By Mo Fakhro
There was once a family in Jerusalem that had all the luck. For they were a family of pigs. The only family of pigs in all of Jerusalem. The Israelis were always afraid of being killed by the Palestinians. The Palestinians were always afraid of being killed by the Israelis. The goats, cows, and chickens lived in constant fear of being eaten by both the Israelis and the Palestinians. So too was the plight of the fish in the sea. The small fish afraid of being eaten by the big fish, and the big fish afraid of being eaten by the Israelis, the Palestinians, and the occasional sea gull. Everyone lived in constant fear of being killed, except for this lucky family of pigs. They were shunned by the Jews and the Muslims, who had been told by God that they could not eat them, and so, they roamed the lands freely without a care in the world.
This is a fictional story that I have just made up to illustrate a point. The point being that luck is determined to a great extent by the accident of where and when you are born. If this family of pigs had been born two thousand years before, a miniscule amount of time in the history of the world, they would have been eaten by humans. If they had been born a few hundred miles to the West, in Europe, they would have been slaughtered and converted to bacon. Survival in this world for this family of pigs, will have been determined by the accident of when and where they were born.
We are all lucky to be alive if you really think about it. It is a complete miracle that each of us is alive today. We have to be the lucky one out of millions and millions of sperm cells that makes the treacherous journey into its egg. To add to that, our parents need to have met, and our grandparents, and our great grandparents, an almost infinitely high number of coincidences, just so that we could be here today. It is clear that luck plays an important role in our lives, since we are all so lucky just to be alive.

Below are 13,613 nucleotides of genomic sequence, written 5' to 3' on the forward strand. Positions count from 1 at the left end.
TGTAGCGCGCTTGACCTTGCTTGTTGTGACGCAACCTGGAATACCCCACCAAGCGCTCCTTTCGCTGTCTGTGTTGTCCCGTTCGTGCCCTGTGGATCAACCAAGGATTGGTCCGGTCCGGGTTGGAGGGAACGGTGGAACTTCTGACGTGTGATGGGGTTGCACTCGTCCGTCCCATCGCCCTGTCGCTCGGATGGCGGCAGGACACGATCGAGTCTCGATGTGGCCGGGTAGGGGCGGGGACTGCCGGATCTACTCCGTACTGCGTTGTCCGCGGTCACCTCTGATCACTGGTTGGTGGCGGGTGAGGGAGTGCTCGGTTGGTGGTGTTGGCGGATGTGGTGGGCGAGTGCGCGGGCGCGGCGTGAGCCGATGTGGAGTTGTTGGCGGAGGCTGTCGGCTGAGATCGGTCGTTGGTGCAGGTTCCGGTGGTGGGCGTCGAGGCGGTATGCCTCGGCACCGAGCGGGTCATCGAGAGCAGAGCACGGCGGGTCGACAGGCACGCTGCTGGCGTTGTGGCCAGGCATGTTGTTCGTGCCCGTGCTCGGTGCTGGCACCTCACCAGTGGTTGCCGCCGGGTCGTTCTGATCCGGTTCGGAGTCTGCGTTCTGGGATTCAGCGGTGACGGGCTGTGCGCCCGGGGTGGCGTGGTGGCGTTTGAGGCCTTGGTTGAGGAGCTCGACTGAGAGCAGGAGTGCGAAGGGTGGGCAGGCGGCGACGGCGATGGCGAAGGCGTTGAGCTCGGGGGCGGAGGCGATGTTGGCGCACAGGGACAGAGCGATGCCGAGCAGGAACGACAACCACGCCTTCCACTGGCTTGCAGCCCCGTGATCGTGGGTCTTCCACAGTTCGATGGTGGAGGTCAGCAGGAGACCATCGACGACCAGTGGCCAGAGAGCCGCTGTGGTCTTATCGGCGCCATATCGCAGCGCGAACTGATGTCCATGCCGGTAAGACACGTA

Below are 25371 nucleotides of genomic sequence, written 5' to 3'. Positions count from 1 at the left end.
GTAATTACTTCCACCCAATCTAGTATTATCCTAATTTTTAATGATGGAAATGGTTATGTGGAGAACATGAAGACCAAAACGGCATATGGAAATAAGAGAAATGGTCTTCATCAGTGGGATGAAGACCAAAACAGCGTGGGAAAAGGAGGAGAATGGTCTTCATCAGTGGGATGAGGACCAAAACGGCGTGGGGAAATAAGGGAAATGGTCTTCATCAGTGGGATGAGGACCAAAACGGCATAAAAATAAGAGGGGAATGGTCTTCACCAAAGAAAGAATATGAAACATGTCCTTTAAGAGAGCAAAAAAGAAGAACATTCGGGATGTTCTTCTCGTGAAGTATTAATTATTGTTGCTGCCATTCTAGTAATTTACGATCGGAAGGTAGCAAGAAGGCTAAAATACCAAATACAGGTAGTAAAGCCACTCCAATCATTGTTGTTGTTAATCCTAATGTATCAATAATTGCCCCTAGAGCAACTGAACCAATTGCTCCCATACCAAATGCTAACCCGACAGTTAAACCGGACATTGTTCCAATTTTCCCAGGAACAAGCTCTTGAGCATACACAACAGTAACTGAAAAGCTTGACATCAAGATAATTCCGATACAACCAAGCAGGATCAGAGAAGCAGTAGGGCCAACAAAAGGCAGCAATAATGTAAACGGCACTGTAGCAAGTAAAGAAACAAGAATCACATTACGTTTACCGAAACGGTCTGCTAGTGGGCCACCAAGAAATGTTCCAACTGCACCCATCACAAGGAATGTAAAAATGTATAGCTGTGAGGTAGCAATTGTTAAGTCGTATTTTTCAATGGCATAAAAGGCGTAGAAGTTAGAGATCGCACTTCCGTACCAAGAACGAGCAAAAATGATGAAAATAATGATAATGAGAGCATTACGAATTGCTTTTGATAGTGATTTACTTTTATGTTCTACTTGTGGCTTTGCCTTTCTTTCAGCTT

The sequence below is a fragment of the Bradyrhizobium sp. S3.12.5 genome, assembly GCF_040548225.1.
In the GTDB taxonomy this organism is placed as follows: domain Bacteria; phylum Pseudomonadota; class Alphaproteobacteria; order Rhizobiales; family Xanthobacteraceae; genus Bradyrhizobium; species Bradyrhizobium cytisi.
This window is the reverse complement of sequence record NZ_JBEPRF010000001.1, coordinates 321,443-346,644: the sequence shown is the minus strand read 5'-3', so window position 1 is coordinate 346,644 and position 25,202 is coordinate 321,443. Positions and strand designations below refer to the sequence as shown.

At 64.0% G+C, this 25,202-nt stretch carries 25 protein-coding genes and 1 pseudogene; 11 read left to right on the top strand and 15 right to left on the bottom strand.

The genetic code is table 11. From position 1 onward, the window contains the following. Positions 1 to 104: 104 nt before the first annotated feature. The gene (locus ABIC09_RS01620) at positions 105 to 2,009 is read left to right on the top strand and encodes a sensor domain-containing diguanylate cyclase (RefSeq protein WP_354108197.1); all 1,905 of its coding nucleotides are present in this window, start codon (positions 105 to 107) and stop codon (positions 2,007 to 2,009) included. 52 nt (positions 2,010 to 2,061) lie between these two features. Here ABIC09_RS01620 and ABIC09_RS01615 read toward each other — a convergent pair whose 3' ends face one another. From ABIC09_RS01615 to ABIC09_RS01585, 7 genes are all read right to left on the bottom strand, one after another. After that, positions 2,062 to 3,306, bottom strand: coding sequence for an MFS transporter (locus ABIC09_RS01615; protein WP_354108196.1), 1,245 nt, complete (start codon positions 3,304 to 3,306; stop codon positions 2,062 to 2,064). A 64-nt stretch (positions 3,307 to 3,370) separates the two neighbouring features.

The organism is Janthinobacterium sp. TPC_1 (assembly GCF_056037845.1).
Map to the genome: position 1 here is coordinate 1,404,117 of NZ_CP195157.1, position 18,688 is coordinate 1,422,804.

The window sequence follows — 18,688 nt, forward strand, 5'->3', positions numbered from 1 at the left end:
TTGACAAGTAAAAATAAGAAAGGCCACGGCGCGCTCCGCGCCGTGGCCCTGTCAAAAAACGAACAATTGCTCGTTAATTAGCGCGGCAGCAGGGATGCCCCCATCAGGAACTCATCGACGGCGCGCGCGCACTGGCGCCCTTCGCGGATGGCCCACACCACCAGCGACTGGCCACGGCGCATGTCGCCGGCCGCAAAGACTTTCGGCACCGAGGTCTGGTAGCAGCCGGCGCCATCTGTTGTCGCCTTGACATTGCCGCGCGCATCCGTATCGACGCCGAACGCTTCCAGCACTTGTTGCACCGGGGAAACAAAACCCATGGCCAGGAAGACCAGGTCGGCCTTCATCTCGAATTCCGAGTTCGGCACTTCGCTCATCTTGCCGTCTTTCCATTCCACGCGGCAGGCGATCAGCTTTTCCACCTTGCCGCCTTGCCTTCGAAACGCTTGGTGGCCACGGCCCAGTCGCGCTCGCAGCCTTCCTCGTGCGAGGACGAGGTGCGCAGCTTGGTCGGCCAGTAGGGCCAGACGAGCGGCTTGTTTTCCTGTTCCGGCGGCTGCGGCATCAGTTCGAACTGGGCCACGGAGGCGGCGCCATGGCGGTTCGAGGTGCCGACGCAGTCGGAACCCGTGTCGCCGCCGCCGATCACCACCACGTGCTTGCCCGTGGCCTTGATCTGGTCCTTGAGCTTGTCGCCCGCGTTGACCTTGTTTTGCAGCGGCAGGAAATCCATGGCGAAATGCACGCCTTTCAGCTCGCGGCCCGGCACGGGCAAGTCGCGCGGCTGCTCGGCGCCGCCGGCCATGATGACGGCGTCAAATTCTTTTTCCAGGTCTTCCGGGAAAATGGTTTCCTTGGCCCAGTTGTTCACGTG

Is it then surprising that success in the stock market is determined by luck? Or that successful entrepreneurs are lucky? Is Bill Gates smart for creating Microsoft or lucky? What about Jeff Bezos or Elon Musk? What about Warren Buffett or Peter Lynch? They are surely smart. No one can realistically doubt that. But how much of their success is based on luck and how much of it is based on smarts? I would argue that their success is primarily due to luck. To begin with, they are lucky to be alive for the same reasons I mentioned earlier, just as we all are. Furthermore, if they had been born 2000 years ago, they may not have excelled at hunting for animals the way that they excelled at writing software or finding value on the stock market. If they had been born a few thousand miles to the east, in Africa, they may not have excelled at corruption or warfare, the way that they did at more intellectual pursuits. Elon Musk was born in Africa, but we all know he is not really a human anyway.
What determines success on the stock market, and what role does luck play in that? It is a question that has baffled economists for decades. The Efficient Market Hypothesis, on which much of classical financial thinking is based, implies that it is impossible to consistently “beat the market”, because markets are perfectly efficient. What this means is that all available information about a stock is priced into it, and that any opportunities are immediately eradicated by arbitrage. In recent years, a new branch of finance has emerged named Behavioral Finance. In this branch it is assumed that humans are driven not only by rationality but also by emotions. They tend to get overly cautions when they lose money and overly confident when they make money, in a way that impacts the rationality of their subsequent financial decisions. It also assumes that investors are influenced by their own biases and are thus not perfectly rational in their thinking. Using the pigs’ analogy, if we took the family of pigs on a boat from Jerusalem to London, they would still roam freely without a fear in the world, until they invariably will have come across a restaurant serving pork chops.
Do the current investors in the stock market resemble the pigs that got transported to London? Could it be that they are too young to remember the 2000 crash, or the 1987 crash? Are they too optimistic because they have never seen blood on the streets? Is a crash on the way that will turn their Robinhood portfolios to pork chops? Is the market driven now by irrational exuberance, as it was during the late 1990s? Of course, the truth is that only time will tell. We are living through unusual times that may lead to consequences that are difficult to predict.